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There are wrong things in the neighborhood - the nights are getting longer, and colder, and things prowl in the dark. They tap on windows with branches and slam shutters and shed doors. Adults and older kids don’t notice, but you do. You can hear the dogs barking and the cats yowling, and you know that something isn’t right.

You talk about it at recess, or pass notes during class. Other kids see it too, so you know you’re not alone. They’ve also seen the thing in the tree stretching out it’s long, craggy fingers towards your neighbor’s house; they’ve heard the child-like screams of a doe, fleeing in panic from the lights in the woods; they’ve smelled the foul rot out in back of the school where the old well used to be and heard the scratching from below.

The dark will try to draw you in - to eat you whole, make you fall from your perch, or drown you in the mud. It comes at you in the deep night, when the windows are left open to let the cool air in. It will come at your parents, your friends, your pets. So you must be brave; set out with sling and lucky coin, with books and wits. Keep them safe, if you can.

The Woods, At Night is a structured roleplaying game for 3-5 players that takes a few hours to play. One person will play The Darkness, the rest will play kids. It is a game about the fears of children and the bravery kids show in the face of those fears, real or not.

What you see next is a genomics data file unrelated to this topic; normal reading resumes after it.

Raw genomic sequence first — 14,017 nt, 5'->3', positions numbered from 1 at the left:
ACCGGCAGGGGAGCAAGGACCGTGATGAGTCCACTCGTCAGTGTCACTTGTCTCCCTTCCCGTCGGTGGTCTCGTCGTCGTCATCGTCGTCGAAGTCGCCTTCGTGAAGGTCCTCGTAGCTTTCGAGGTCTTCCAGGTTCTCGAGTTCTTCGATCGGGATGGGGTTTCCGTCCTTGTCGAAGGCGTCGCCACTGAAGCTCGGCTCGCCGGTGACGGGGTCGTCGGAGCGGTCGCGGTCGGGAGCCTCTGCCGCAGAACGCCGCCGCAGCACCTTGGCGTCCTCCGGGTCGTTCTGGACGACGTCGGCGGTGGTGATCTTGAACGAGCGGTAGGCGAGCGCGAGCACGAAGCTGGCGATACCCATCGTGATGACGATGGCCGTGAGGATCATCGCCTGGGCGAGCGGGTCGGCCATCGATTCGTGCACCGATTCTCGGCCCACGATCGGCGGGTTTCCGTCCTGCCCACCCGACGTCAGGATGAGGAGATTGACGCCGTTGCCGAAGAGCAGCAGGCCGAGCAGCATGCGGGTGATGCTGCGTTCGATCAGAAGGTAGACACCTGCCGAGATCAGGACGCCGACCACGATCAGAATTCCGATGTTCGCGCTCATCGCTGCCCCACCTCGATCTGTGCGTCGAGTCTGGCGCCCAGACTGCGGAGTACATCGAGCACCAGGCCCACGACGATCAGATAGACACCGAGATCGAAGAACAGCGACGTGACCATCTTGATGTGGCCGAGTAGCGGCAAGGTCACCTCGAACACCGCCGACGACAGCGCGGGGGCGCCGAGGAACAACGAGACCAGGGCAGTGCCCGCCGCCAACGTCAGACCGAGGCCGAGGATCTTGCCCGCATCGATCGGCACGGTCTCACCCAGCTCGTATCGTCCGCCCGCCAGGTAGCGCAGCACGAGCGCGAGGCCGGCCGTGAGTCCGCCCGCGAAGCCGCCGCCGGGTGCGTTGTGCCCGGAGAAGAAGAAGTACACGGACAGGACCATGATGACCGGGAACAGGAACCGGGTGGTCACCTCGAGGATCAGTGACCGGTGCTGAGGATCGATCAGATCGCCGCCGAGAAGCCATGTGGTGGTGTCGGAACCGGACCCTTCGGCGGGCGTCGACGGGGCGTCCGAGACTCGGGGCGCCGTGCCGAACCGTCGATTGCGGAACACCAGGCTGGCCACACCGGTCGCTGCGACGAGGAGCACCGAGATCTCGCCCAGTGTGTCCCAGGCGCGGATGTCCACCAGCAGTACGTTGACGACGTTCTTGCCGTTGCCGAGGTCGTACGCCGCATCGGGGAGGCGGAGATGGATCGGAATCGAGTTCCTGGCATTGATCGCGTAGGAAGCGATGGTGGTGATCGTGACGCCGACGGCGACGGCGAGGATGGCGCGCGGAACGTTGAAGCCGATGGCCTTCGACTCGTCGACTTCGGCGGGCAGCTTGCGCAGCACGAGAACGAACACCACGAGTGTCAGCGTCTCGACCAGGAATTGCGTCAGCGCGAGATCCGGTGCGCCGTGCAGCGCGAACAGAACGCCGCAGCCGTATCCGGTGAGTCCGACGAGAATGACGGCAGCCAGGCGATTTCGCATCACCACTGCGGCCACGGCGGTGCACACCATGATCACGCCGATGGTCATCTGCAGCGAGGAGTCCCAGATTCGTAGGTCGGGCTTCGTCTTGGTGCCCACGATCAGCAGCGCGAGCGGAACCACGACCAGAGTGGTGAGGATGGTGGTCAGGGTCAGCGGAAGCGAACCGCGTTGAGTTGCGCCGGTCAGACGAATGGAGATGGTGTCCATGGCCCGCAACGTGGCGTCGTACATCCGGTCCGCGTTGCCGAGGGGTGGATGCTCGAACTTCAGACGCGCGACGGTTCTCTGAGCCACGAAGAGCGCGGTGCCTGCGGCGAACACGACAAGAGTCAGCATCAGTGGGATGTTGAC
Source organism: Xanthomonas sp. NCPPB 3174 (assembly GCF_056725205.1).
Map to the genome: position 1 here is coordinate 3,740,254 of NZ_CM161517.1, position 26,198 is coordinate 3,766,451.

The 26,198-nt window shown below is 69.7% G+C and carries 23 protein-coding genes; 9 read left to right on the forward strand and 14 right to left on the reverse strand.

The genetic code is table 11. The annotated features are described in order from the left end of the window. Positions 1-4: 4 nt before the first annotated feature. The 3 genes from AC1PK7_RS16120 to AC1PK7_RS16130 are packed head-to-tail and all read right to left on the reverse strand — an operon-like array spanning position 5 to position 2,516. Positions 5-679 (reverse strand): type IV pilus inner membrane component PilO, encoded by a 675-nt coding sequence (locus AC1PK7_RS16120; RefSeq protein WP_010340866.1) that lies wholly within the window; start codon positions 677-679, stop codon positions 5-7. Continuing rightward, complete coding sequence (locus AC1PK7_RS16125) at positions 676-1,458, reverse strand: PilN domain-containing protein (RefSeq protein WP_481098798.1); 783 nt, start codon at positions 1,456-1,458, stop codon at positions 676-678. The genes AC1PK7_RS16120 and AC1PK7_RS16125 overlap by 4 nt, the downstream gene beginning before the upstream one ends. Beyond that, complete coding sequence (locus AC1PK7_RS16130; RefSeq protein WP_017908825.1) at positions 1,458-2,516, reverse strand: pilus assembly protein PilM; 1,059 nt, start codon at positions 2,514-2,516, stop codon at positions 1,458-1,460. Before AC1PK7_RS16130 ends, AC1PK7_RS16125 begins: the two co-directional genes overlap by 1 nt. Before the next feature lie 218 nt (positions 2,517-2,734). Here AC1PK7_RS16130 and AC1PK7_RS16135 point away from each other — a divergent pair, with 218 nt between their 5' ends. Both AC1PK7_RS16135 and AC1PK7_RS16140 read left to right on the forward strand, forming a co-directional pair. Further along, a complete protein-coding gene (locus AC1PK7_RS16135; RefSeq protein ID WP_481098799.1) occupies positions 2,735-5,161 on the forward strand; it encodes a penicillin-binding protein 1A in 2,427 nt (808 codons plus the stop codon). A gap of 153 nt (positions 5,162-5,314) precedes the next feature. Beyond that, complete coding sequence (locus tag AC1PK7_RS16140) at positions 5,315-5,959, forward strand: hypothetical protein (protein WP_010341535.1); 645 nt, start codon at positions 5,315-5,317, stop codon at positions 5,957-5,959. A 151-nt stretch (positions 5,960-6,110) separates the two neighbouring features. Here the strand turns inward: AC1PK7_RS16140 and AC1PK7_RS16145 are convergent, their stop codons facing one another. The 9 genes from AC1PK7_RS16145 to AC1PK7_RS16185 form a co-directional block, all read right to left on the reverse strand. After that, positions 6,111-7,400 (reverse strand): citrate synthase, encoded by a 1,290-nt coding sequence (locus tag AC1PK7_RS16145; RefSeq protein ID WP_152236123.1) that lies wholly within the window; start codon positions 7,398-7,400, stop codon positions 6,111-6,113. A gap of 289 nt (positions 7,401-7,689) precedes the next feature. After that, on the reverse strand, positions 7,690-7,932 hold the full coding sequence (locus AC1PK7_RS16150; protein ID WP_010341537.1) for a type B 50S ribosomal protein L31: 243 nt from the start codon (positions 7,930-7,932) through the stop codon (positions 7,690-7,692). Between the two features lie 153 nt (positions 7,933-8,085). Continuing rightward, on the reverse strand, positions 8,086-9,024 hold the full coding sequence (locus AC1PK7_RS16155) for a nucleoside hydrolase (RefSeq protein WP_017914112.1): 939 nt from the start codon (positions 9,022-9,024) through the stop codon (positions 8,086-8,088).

Play takes place in three phases as the kids scheme and head off into the woods to save their neighborhood.

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The Woods, At Night - v3.pdf 1,009 kB

Development log

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A cool Stranger Things-esque game where you play a group of kids investigating what is lurking in the woods at night. The stats of each character are not represented by fixed numbers, but by dice ranges from d4 to d8. Bravery points allow a player to reroll; secrets give a player narrative control; and skills allows the player to upgrade their dice. The mechanics are simple to understand, and feels fun! The story is played via three phrases, starting with the rather harmless evening, to the perilous twilight, until the kids confront the deep dark in the end. I love the five pregenerated prologues that are included in the game, which set up intrigue and provide a sense of danger.

Oh woah, someone read my silly little game. Thanks for the review!